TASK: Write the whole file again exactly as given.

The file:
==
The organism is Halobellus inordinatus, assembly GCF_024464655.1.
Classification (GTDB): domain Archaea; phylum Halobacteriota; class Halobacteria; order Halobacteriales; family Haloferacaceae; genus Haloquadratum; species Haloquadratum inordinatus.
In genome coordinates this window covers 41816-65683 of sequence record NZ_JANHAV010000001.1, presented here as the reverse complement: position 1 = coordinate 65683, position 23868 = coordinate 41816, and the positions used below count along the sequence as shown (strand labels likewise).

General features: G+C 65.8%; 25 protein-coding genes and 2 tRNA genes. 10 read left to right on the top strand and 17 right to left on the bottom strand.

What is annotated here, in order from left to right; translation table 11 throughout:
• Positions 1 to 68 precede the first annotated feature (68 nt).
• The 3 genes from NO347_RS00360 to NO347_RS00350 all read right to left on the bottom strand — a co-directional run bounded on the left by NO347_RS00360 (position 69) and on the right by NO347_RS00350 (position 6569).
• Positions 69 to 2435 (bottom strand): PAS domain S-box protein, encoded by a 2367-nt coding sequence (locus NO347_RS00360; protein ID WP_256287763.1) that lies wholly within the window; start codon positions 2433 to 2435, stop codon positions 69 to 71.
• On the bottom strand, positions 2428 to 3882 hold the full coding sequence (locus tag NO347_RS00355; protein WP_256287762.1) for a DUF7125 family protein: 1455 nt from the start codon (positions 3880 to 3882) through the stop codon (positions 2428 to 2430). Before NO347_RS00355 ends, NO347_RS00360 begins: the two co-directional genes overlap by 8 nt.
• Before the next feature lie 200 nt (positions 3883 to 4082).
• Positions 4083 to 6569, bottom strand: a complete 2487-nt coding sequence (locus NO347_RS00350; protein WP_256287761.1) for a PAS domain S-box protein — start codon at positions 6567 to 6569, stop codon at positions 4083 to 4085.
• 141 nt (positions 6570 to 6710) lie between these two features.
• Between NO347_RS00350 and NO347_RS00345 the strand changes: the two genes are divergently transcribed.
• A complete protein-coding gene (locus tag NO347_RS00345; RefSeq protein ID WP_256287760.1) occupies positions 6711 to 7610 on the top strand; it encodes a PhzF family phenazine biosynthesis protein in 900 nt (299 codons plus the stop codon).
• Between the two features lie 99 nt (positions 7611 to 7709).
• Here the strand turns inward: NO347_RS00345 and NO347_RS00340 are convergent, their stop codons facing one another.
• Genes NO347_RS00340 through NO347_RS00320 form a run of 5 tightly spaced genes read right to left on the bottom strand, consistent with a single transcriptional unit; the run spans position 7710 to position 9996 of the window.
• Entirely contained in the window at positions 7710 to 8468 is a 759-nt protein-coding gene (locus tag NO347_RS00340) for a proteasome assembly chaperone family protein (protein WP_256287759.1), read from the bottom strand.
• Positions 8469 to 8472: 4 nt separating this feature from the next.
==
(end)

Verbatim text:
The organism is Halobellus inordinatus, assembly GCF_024464655.1.
Classification (GTDB): domain Archaea; phylum Halobacteriota; class Halobacteria; order Halobacteriales; family Haloferacaceae; genus Haloquadratum; species Haloquadratum inordinatus.
In genome coordinates this window covers 41816-65683 of sequence record NZ_JANHAV010000001.1, presented here as the reverse complement: position 1 = coordinate 65683, position 23868 = coordinate 41816, and the positions used below count along the sequence as shown (strand labels likewise).

General features: G+C 65.8%; 25 protein-coding genes and 2 tRNA genes. 10 read left to right on the top strand and 17 right to left on the bottom strand.

What is annotated here, in order from left to right; translation table 11 throughout:
• Positions 1 to 68 precede the first annotated feature (68 nt).
• The 3 genes from NO347_RS00360 to NO347_RS00350 all read right to left on the bottom strand — a co-directional run bounded on the left by NO347_RS00360 (position 69) and on the right by NO347_RS00350 (position 6569).
• Positions 69 to 2435 (bottom strand): PAS domain S-box protein, encoded by a 2367-nt coding sequence (locus NO347_RS00360; protein ID WP_256287763.1) that lies wholly within the window; start codon positions 2433 to 2435, stop codon positions 69 to 71.
• On the bottom strand, positions 2428 to 3882 hold the full coding sequence (locus tag NO347_RS00355; protein WP_256287762.1) for a DUF7125 family protein: 1455 nt from the start codon (positions 3880 to 3882) through the stop codon (positions 2428 to 2430). Before NO347_RS00355 ends, NO347_RS00360 begins: the two co-directional genes overlap by 8 nt.
• Before the next feature lie 200 nt (positions 3883 to 4082).
• Positions 4083 to 6569, bottom strand: a complete 2487-nt coding sequence (locus NO347_RS00350; protein WP_256287761.1) for a PAS domain S-box protein — start codon at positions 6567 to 6569, stop codon at positions 4083 to 4085.
• 141 nt (positions 6570 to 6710) lie between these two features.
• Between NO347_RS00350 and NO347_RS00345 the strand changes: the two genes are divergently transcribed.
• A complete protein-coding gene (locus tag NO347_RS00345; RefSeq protein ID WP_256287760.1) occupies positions 6711 to 7610 on the top strand; it encodes a PhzF family phenazine biosynthesis protein in 900 nt (299 codons plus the stop codon).
• Between the two features lie 99 nt (positions 7611 to 7709).
• Here the strand turns inward: NO347_RS00345 and NO347_RS00340 are convergent, their stop codons facing one another.
• Genes NO347_RS00340 through NO347_RS00320 form a run of 5 tightly spaced genes read right to left on the bottom strand, consistent with a single transcriptional unit; the run spans position 7710 to position 9996 of the window.
• Entirely contained in the window at positions 7710 to 8468 is a 759-nt protein-coding gene (locus tag NO347_RS00340) for a proteasome assembly chaperone family protein (protein WP_256287759.1), read from the bottom strand.
• Positions 8469 to 8472: 4 nt separating this feature from the next.